For a company trying to fend off activist investors targeting bloated corporate spending, General Electric has seemed particularly clueless about how it spends money.
Along with paying executives astronomical salaries for mediocre results, it has showered them with perks that read like a caricature of executive excess. Perhaps the most egregious example is the one revealed yesterday (paywall) in the Wall Street Journal. It reports that the company often sent an empty aircraft to follow then-CEO Jeffrey Immelt around as he traveled the world on another corporate jet, just in case his primary plane (no doubt equipped with GE aviation equipment) broke down during one of his business trips.
GE also paid Immelt $27.5 million last year—that’s total compensation, including some deferred money—for a performance so uninspiring that he resigned under pressure in June. His replacement, John Flannery, is cleaning house now. The new CEO has vowed to trim the fat, including grounding GE’s fleet of six jets and killing a program that provided company cars to 700 executives.
Under pressure from Trian, the activist fund run by Nelson Peltz, the company recently agreed to add a Trian representative to its board (paywall) rather than risk a proxy battle it might lose. (Immelt and GE have denied his resignation was linked to Trian’s pressure.)
Corporations naturally bridle at the outsized influence of short-term investors, whose only interest is the next quarter’s earnings. Companies are eager for shareholders with a longterm view that gives management room to maneuver. Often, their frustration with short-term thinking is justified—investments in the future of the company can take years to manifest, such as Walmart’s move to raise employee pay.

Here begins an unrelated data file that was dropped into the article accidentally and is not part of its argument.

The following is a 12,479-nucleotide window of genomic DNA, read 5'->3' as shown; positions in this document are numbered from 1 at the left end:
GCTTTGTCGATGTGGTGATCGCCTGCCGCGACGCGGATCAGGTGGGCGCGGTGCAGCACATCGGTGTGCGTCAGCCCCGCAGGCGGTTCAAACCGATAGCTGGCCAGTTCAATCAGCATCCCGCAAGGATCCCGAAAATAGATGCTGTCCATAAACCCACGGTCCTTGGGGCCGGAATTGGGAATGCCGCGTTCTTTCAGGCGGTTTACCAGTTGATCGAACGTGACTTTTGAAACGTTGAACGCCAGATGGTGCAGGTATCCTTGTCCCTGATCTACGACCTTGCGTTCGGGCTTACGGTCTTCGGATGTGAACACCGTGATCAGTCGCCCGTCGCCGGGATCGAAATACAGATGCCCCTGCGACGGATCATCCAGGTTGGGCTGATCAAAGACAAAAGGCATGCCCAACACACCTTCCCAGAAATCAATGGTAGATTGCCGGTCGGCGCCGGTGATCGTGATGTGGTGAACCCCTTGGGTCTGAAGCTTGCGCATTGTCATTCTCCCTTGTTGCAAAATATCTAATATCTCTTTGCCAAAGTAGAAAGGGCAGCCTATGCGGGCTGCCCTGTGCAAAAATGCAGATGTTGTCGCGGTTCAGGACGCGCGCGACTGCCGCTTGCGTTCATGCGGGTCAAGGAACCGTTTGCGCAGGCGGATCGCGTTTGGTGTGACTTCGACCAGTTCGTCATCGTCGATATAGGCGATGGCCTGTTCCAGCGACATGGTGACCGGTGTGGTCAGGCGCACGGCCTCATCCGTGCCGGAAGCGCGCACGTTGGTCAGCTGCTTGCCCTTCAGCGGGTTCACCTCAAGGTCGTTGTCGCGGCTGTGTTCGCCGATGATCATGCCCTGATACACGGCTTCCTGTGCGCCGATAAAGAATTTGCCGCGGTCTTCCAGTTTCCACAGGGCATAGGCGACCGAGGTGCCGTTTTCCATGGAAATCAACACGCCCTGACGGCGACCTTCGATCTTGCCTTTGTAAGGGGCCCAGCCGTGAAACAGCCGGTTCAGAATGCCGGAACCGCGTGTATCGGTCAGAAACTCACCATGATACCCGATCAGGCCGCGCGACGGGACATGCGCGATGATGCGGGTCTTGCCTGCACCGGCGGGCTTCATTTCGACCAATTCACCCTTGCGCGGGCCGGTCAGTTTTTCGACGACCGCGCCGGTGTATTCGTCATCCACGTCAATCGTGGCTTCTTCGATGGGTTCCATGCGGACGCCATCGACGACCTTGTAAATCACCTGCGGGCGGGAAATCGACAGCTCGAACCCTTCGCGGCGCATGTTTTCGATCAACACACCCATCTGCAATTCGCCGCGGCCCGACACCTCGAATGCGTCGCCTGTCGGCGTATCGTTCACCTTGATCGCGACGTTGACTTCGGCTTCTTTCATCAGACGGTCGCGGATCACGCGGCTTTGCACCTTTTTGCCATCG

But when companies become profligate and waste money on excessive perks for executives, activists circle like a pride of lions ready to cut out the weakest member of the herd.
GE has a long history of bloated executive compensation. When former CEO Jack Welch retired in 2001, he was left with a retirement package valued at almost $420 million, and included items like the use of an $50,000-a-month Manhattan apartment, choice seats for the Yankees, Knicks, Red Sox, and at Wimbledon, and the use of GE’s airplanes. The size and excess of Welch’s golden parachute only came to light in his divorce filings, and its non-disclosure to shareholders became the subject of a SEC enforcement action.
But while Welch’s haul was embarrassing, it came when GE was still among the US’s richest companies, and it barely made a ripple among investors. Much has changed in the last 16 years, and GE went from leading the world with a $406 billion market capitalization, to being ranked to 25th, with a market cap of $200 billion today. It’s a lot easier to splurge on perks when you can afford it.